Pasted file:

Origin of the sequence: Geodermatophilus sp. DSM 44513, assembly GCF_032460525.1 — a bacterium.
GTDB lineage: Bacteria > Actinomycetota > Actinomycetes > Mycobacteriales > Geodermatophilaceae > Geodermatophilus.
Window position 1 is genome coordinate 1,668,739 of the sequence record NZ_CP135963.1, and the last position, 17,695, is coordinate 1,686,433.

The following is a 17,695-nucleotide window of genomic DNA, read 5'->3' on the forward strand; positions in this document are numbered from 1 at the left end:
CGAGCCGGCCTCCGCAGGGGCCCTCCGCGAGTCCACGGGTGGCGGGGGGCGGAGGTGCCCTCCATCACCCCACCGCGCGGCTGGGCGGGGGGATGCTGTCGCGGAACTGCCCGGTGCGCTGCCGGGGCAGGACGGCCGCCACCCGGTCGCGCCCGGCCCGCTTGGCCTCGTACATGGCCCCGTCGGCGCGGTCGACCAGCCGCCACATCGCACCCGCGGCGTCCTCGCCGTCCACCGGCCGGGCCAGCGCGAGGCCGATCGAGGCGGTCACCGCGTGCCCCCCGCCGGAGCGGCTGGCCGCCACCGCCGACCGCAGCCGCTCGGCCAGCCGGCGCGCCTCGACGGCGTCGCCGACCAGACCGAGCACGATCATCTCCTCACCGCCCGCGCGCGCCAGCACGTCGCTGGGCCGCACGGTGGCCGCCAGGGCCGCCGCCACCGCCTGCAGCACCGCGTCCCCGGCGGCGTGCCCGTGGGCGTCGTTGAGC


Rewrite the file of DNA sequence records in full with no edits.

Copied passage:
Origin of the sequence: Geodermatophilus sp. DSM 44513, assembly GCF_032460525.1 — a bacterium.
GTDB lineage: Bacteria > Actinomycetota > Actinomycetes > Mycobacteriales > Geodermatophilaceae > Geodermatophilus.
Window position 1 is genome coordinate 1,668,739 of the sequence record NZ_CP135963.1, and the last position, 17,695, is coordinate 1,686,433.

The following is a 17,695-nucleotide window of genomic DNA, read 5'->3' on the forward strand; positions in this document are numbered from 1 at the left end:
CGAGCCGGCCTCCGCAGGGGCCCTCCGCGAGTCCACGGGTGGCGGGGGGCGGAGGTGCCCTCCATCACCCCACCGCGCGGCTGGGCGGGGGGATGCTGTCGCGGAACTGCCCGGTGCGCTGCCGGGGCAGGACGGCCGCCACCCGGTCGCGCCCGGCCCGCTTGGCCTCGTACATGGCCCCGTCGGCGCGGTCGACCAGCCGCCACATCGCACCCGCGGCGTCCTCGCCGTCCACCGGCCGGGCCAGCGCGAGGCCGATCGAGGCGGTCACCGCGTGCCCCCCGCCGGAGCGGCTGGCCGCCACCGCCGACCGCAGCCGCTCGGCCAGCCGGCGCGCCTCGACGGCGTCGCCGACCAGACCGAGCACGATCATCTCCTCACCGCCCGCGCGCGCCAGCACGTCGCTGGGCCGCACGGTGGCCGCCAGGGCCGCCGCCACCGCCTGCAGCACCGCGTCCCCGGCGGCGTGCCCGTGGGCGTCGTTGAGC